Fat Replacers Q&A
Reducing dietary fat is a major dietary goal for many consumers. With encouragement from health groups and government agencies, the public continues to choose foods and beverages naturally low in fat, as well as the fast-growing array of prepared reduced-fat and non-fat foods and beverages. The development and use of a wide variety of ingredients known as fat replacers are making many of these light products possible.
What is fat?
Fat, like protein and carbohydrates, is a principal and essential component of the diet. Fats and oils are predominately triesters of fatty acids and glycerol, commonly called triglycerides. When appearing as solids, they are called fats and when liquid they are called oils.
What role does dietary fat play?
Fat is the body’s most concentrated source of energy. Some dietary fat is vital to enable the body to function properly. Fat provides essential fatty acids necessary to the structure of cell membranes and prostaglandins. Fat is responsible for transporting “fat-soluble” vitamins A, D, E and K and contributes to satiety, flavor and palatability of the diet. Liquid vegetable oils are the major source of vitamin E in the diet.
Should all fat be eliminated from the diet?
No. Fat is vital to human growth and development. American men and women currently consume 34 percent of their total energy from fat. Health authorities recommend a fat intake of 30 percent or less of total energy for people.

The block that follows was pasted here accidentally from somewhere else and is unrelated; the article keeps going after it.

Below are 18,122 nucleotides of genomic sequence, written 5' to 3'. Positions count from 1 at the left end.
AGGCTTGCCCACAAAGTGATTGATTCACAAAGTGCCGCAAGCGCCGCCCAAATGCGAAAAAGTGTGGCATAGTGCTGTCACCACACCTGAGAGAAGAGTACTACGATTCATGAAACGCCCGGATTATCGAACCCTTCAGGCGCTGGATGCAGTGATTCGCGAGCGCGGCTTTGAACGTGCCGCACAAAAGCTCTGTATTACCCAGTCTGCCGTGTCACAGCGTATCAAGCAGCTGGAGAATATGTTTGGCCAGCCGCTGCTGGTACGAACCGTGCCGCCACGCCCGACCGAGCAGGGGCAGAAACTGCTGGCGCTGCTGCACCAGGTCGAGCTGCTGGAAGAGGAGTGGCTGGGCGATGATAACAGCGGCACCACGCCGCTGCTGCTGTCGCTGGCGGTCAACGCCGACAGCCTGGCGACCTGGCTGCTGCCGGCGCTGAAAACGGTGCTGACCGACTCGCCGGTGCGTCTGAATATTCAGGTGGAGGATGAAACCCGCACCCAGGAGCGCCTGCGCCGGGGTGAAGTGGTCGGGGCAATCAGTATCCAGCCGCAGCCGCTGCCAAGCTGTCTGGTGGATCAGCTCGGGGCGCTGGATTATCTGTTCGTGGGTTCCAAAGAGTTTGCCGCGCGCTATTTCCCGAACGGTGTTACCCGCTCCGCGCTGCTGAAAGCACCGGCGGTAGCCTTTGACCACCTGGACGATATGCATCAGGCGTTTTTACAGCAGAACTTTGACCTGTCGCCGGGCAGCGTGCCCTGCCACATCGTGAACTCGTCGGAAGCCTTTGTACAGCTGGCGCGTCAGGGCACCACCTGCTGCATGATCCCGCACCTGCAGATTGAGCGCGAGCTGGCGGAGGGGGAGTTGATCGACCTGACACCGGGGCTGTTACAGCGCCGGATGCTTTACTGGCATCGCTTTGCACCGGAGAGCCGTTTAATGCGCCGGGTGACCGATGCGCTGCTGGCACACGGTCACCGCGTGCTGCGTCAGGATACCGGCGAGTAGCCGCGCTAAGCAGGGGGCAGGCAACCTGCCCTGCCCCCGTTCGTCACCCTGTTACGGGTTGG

How can dietary fat be reduced?
Dietary fat can be reduced by choosing foods and beverages that are low in fat (e.g., skim milk), leaner meats, using fats and oils sparingly, and by choosing reduced-fat foods that use a fat replacer in place of some or all of the fat.
What are 'fat replacers'?
Fat replacers are ingredients that can replace fat in many foods and beverages.
Why do we need fat replacers?
Fat replacers provide perhaps the most promising new method for developing good-tasting, consumer-acceptable foods which can help consumers meet dietary recommendations for reduced fat intake.
What are fat replacers made from?
Most fat replacers currently in use are reformulations of existing food ingredients (e.g., starches, gums, cellulose). Additionally, by using the latest technologies the food industry has formulated a variety of new fat replacer ingredients. The fat replacers developed to date generally fall into one of three categories — carbohydrate-based, protein-based, or fat-based.
Are fat replacers safe?
Most fat replacers in use today are derived from existing food ingredients whose safety has been established with long-term use in the food supply. The Food and Drug Administration’s strict standards for approving new food ingredients ensures the safety of fat replacers.
Can fat replacers be used by people with diabetes?
Products containing fat replacers can assist people with diabetes in more easily adhering to a lower fat/calorie diet by providing a greater variety of good-tasting food choices.
Do we need more than one fat replacer?
The particular desired functions of fat needed to produce an acceptable product determine which ingredient(s) and processing techniques are employed. No one fat replacer is ideal for all uses — flavor/texture, lubrication, volume/bulk, or heat transfer. In some cases a single fat replacer may be the only ingredient necessary to achieve the desired function of the fat being replaced. In other cases a combination of fat replacers may be necessary. Also, fat replacers have varying degrees of success, depending on the specific application.
In what products are fat replacers currently used?